Saturday, August 30, 2008

My 20 Pieces of Convention Swag

Swag are those freebies that celebrities get when attending hip events. It's stuff like designer bags and swanky perfume. My friend Myra asked me to list all the swag I received as a delegate.

Here's the list. As you see, it's rather pathetic.

1. An eco-notebook from Staples made with sugatcane-based paper
2. A box of Kraft Macaroni and Cheese ("limited convention edition")
3. A UPS envelope and shipping documents
4. A $10 coupon for FedEx
5. A junky keychain from the US conference of Mayors
6. An AT&T trivia challenge pin
7. $2 off for the American Presidential Experience traveling exhibition
8. An 8 oz can of Joint Juice Glucosamine "Tropical Flavor"
9. A Step-Counter Pedometer
10. Another key chain hanging from a tiny bottle of Hogan & Hartsons hand sanitizing gel
11. A stress ball in the shape of a black piece of coal from Peabody touting their web site: ""
12. A small notepad from Post-It
13. Tic-Tac like mints in a box shaped like an UPS truck
14. A 16.9 oz bottle of JointJuice Fitness Glucosamine
15. A cardboard "I'm a Clean Coal" fan from
16. Chapstick from the FedEx Corp.
17. Another lousy key chain from "Escape Hybrid"
18. An electrical socket plug from IBEW "Safety First"
19. A SEIU refrigerator magnet with 97 social justice words that can be cut out to form political quotes.
20. Oh and of course, the convention tote bag emblazoned with At&T and Coca Cola logos and assembled by Goodwill Industries of Denver.

Friday, August 29, 2008

Under the Waving Flag

Being there is something else again. Physical discomfort, confusion, moments of being royally pissed off. Trade-offs for spirit, excitement,connectedness and very, very rarely -- transcendence.

Yesterday was a good example. Just hung out in the room in the morning. Needed downtime after the intensity of the first 3 days.

Left on the first shuttle bus from the hotel for Invesco Field. It was total chaos. No volunteers met the buses as in the Pepsi Center. There was a very long line --apparently for security. No one was there to direct us. Some people scrambled up an embankment and walked to an upper level of the stadium. One semi-official person told us that we needed to stay in the line for delegates. That person disappeared and we saw no one else for an hour and a half. It was hot.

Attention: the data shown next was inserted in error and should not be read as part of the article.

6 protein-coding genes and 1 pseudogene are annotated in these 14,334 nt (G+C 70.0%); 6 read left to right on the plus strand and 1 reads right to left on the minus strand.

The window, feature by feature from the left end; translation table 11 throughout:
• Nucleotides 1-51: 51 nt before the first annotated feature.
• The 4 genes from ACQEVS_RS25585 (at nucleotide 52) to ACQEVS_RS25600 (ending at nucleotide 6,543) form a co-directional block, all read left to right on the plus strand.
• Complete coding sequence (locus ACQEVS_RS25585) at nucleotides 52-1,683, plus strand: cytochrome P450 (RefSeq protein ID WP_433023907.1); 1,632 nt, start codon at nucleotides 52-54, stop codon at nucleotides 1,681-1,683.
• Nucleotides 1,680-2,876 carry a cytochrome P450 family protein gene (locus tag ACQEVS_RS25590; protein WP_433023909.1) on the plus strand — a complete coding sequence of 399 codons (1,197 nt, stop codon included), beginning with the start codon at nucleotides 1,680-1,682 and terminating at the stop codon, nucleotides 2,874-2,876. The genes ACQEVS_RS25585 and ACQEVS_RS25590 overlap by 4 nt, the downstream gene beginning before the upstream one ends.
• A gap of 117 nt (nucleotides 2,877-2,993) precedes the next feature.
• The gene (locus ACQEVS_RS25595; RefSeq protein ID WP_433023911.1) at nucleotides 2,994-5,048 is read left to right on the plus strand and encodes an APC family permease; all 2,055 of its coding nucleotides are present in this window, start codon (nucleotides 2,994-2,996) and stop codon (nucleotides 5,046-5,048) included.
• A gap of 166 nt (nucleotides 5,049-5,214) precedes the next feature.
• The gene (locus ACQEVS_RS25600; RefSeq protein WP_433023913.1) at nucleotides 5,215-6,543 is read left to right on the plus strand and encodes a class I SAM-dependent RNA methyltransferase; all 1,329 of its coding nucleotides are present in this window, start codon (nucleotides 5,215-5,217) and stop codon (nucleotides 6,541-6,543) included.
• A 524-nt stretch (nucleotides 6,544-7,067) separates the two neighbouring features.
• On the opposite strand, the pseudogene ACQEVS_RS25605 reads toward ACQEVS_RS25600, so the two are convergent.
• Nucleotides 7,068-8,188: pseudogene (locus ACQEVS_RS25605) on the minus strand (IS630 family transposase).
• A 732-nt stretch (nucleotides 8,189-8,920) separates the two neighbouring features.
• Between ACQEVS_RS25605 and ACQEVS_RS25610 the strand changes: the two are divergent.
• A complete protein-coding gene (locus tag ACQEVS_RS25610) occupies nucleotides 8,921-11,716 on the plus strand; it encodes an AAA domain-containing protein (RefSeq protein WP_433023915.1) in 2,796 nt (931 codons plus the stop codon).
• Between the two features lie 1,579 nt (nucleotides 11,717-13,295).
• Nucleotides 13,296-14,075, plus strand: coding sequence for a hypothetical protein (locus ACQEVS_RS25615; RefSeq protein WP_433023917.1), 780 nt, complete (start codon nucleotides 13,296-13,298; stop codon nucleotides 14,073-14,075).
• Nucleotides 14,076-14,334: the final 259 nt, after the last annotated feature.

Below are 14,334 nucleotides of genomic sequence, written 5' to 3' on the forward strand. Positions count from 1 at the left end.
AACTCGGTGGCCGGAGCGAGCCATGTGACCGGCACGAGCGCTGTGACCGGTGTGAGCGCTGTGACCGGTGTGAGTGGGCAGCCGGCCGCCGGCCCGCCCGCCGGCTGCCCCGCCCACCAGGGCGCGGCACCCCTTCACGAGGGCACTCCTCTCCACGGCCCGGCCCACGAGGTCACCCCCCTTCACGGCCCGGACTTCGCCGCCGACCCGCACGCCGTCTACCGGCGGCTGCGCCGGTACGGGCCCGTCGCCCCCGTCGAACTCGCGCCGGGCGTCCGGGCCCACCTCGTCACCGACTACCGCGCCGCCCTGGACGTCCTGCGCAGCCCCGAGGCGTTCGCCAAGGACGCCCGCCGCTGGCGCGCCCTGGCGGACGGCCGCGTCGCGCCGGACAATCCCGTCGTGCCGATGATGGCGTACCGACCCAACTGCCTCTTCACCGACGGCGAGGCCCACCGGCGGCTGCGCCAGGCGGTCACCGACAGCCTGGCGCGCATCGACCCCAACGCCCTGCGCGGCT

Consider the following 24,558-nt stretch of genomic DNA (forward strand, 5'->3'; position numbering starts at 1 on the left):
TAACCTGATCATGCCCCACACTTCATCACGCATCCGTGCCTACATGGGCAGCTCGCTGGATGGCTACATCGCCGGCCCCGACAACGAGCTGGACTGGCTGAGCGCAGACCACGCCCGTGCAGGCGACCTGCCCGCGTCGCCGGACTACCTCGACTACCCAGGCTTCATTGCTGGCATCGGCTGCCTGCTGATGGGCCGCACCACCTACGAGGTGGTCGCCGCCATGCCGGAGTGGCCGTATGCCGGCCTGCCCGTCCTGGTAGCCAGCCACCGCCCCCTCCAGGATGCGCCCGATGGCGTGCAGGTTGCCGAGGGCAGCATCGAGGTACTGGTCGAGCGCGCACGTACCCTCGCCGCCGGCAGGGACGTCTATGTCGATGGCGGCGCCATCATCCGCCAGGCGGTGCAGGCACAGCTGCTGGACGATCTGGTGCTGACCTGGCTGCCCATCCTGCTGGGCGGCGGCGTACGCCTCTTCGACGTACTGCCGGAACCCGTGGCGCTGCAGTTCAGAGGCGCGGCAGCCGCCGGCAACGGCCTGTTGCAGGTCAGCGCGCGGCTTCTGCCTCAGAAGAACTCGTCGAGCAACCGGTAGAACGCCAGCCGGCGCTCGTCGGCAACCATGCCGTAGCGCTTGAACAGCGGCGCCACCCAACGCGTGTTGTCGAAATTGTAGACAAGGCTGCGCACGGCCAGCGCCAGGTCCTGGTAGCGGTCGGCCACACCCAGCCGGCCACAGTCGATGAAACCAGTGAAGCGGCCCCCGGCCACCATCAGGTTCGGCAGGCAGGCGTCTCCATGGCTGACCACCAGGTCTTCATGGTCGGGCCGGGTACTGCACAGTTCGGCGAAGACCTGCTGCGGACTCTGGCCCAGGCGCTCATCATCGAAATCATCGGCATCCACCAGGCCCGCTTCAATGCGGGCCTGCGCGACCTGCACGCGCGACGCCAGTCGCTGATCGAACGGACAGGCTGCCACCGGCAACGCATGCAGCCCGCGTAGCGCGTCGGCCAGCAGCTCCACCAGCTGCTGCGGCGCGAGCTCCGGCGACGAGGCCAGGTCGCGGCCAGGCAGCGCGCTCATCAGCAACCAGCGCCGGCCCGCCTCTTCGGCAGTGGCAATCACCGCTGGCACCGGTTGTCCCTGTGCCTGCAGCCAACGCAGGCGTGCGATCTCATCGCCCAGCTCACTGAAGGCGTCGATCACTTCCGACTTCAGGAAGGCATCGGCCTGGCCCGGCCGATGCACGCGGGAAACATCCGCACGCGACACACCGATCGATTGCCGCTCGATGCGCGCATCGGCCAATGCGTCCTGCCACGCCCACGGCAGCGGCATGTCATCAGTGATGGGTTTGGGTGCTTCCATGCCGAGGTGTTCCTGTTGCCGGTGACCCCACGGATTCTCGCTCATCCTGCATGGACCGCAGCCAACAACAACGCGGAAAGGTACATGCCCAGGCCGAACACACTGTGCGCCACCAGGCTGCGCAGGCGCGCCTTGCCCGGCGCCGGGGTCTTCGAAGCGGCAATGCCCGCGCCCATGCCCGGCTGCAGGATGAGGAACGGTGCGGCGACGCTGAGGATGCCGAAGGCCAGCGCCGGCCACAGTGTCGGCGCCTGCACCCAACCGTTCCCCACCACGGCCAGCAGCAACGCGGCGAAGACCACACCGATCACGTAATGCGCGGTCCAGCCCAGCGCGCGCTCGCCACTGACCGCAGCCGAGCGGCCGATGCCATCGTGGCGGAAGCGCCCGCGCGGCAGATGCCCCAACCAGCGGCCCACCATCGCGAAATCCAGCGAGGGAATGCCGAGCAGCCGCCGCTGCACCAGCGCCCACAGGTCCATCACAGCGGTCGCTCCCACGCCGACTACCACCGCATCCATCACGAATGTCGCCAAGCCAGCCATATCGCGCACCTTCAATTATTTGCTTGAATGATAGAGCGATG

When we finally reached security, busloads of so-called VIPs were ushered in 'in waves' further dellaying us. Once inside the perimeter, gads of orange-shirted volunteers fell all over themselves to help us.

Once on the field, we found the NC delegation in a slightly better position than at the Pepsi Center. But on the level field the sight lines for a short person like me were terrible. The metal seats were lashed together with ty-wraps and were crushed together even closer than at the PC. The sun was beating down. I am very heat intolerant

I found a seat with difficulty and went to the restroom. There were only 2 stalls in the women's room. The wait was 25 minutes. I went looking for concessions and was directed up a long, long incline to an upper level. 30 minute wait at each concession stand. I stood in the shortest line I could find. It was for nachos. Gloppy is not my favorite kind of food. I was reluctant to drink much since I dreaded the restroom wait or the long walk up to the upper level. I was exhausted from the heat and from standing in all those lines.

When I returned to my seat, someone thinking I wasn't coming back had appropriated it and there were 2 enormous wheelchairs from people not in our delegation blocking the aisle. Our incredibly helpful delegation Whip Brad Thompson managed to get my seat back for me and convinced the two women in wheelchairs to move -- with great difficulty.

I learned our delegation of 134 people was shortchanged 15 seats. Brad warned me that once I sat down, it would be a challenge to get out again. The fire marshals weren't letting people back on the field. I sat in that very tight seat for 3 hours. It was so close that it was difficult to stand up to wave a sign. The people sitting right around me seemed kind of glum and lacking in spirit. I watched other sections of the delegation 'kickin' up their heels' and having fun, but I was stuck, I was thirsty but dared not drink much. Spike Lee sauntered by and mixed it up with the NC delegation. I couldn't get near him.

Those early speeches were deadly --just like Tuesday night. Gore was good and kept me awake but didn't inspire. The sound system had a terrible echo. I had to strain my ears to make the doubled words cohere into meaning. John Oliver of The Daily Show pranced down the aisle mimicking O-BAM-A. O-BAM-A. I couldn't get near him either.